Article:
Apison boys raise funds for Cookies for Kids’ Cancer

When Melanie Christensen found out about Glad’s “Cookies for Kids’ Cancer” campaign, she immediately began planning a way to involve herself and her son Coleman. She teamed up with her neighbor, Amy Kennedy, and her son Kollin, who is also Coleman’s best friend, to hold a bake sale that reaches far beyond selling a few cookies.

“The No. 1 thing they need for kids’ cancer is more money for research,” said Christensen. “It was a good service opportunity and a fun thing for the boys. Kids need opportunities to give of themselves too.”

“They need to know that other children don’t always have it so easy,” added Kennedy.


Melanie and Coleman Christensen and Kollin and Amy Kennedy, from left, are sweetening the act of giving cookies by doing so in the name of Cookies for Kids’ Cancer, a campaign by the Glad company that donates $1 for every cookie handed out through the program.

Coleman and Kollin took time out of their sports-filled schedules to help their moms bake several batches of cookies. Then they set up a booth in Kennedy’s yard at the front of the Crystal Brook subdivision beside Apison Elementary and waited for the school traffic and neighbors to come by. Kennedy said the boys received a lot of attention from passersby, and they were able to raise $64 to send in to Cookies for Kids’ Cancer for research.

“I liked it all,” said Kollin. “It felt good with every cookie we sold. You know you were doing the right thing.”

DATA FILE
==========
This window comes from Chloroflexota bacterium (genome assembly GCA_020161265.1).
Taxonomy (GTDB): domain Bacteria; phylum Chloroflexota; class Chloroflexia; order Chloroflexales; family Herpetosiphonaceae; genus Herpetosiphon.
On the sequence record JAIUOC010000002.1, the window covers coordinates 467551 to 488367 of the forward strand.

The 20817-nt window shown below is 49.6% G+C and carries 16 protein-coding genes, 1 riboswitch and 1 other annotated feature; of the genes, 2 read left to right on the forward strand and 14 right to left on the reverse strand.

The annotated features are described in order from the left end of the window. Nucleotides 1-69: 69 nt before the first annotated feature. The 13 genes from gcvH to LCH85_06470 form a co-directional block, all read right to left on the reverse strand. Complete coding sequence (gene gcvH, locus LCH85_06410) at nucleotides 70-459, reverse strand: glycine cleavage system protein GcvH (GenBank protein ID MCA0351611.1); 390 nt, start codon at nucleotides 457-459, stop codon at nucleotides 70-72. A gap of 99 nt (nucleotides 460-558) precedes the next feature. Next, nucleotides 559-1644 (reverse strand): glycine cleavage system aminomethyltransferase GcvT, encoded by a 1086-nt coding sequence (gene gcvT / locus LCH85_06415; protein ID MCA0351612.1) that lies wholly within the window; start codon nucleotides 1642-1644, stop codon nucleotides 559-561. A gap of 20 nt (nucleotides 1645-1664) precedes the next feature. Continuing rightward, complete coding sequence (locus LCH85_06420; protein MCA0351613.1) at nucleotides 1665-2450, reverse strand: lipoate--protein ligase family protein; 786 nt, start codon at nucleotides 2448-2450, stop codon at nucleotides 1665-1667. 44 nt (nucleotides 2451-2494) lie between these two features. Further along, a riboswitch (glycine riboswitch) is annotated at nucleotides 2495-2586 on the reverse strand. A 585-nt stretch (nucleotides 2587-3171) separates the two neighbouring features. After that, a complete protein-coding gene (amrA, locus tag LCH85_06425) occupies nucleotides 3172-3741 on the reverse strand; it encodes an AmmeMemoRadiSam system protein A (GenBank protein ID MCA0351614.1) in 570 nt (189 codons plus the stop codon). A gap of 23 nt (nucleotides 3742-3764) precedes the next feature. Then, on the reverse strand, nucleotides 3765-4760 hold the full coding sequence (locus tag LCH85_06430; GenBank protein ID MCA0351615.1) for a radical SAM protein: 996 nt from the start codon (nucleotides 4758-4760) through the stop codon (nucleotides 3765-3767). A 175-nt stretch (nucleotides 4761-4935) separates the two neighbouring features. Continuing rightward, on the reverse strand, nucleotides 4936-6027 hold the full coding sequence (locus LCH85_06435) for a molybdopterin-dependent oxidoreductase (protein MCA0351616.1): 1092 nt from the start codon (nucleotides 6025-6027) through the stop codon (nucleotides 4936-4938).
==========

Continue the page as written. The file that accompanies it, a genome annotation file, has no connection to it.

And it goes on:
“So many people donated more than the cookies actually cost,” said Coleman.

But the campaign doesn’t stop there.

Christensen is an avid food blogger, and she posted a link to the campaign’s website on her blog, The Sisters’ Café. On the Cookies for Kids’ Cancer site, participants can find more ways to raise money for cancer research. Glad will donate $1 to Cookies for Kids’ Cancer for every cookie sold — or swapped virtually on the site — through Dec. 31.

“Cookies for Kids’ Cancer is always there,” said Christensen. “You can do a bake sale or have them sent as a gift, and the proceeds all go to research.”

Though the boys are only in elementary school — Coleman in the fourth grade and Kollin in the fifth grade — they have already seen cancer affect their friends and family members.

“We know what it’s like,” said Kollin. “A girl in our class has cancer, and she’s got a rough life.”

Both he and Coleman are already ready to go with another fundraiser like this, asking their moms how they can keep contributing year-round and not just during the holidays.

For more information on how to contribute to Cookies for Kids’ Cancer, visit Christensen’s blog at www.thesisterscafe.com/2012/12/flourless-peanut-butter-cookies-cookies-kids-cancer or the website at www.cookiesforkidscancer.org.


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